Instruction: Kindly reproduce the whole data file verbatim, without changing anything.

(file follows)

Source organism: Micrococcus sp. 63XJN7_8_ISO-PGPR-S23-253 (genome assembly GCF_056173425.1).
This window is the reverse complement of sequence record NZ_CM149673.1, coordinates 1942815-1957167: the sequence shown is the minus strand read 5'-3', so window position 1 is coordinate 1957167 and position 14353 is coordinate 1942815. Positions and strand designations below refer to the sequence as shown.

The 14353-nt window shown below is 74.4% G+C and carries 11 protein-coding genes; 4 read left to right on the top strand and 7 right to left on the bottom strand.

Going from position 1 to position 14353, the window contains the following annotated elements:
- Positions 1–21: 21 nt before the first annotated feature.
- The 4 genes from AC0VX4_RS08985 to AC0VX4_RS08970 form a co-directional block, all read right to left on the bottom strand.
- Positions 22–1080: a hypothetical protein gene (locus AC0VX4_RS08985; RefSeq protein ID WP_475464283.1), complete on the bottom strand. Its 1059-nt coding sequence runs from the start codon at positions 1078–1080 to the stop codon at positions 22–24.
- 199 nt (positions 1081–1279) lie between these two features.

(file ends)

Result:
Source organism: Micrococcus sp. 63XJN7_8_ISO-PGPR-S23-253 (genome assembly GCF_056173425.1).
This window is the reverse complement of sequence record NZ_CM149673.1, coordinates 1942815-1957167: the sequence shown is the minus strand read 5'-3', so window position 1 is coordinate 1957167 and position 14353 is coordinate 1942815. Positions and strand designations below refer to the sequence as shown.

The 14353-nt window shown below is 74.4% G+C and carries 11 protein-coding genes; 4 read left to right on the top strand and 7 right to left on the bottom strand.

Going from position 1 to position 14353, the window contains the following annotated elements:
- Positions 1–21: 21 nt before the first annotated feature.
- The 4 genes from AC0VX4_RS08985 to AC0VX4_RS08970 form a co-directional block, all read right to left on the bottom strand.
- Positions 22–1080: a hypothetical protein gene (locus AC0VX4_RS08985; RefSeq protein ID WP_475464283.1), complete on the bottom strand. Its 1059-nt coding sequence runs from the start codon at positions 1078–1080 to the stop codon at positions 22–24.
- 199 nt (positions 1081–1279) lie between these two features.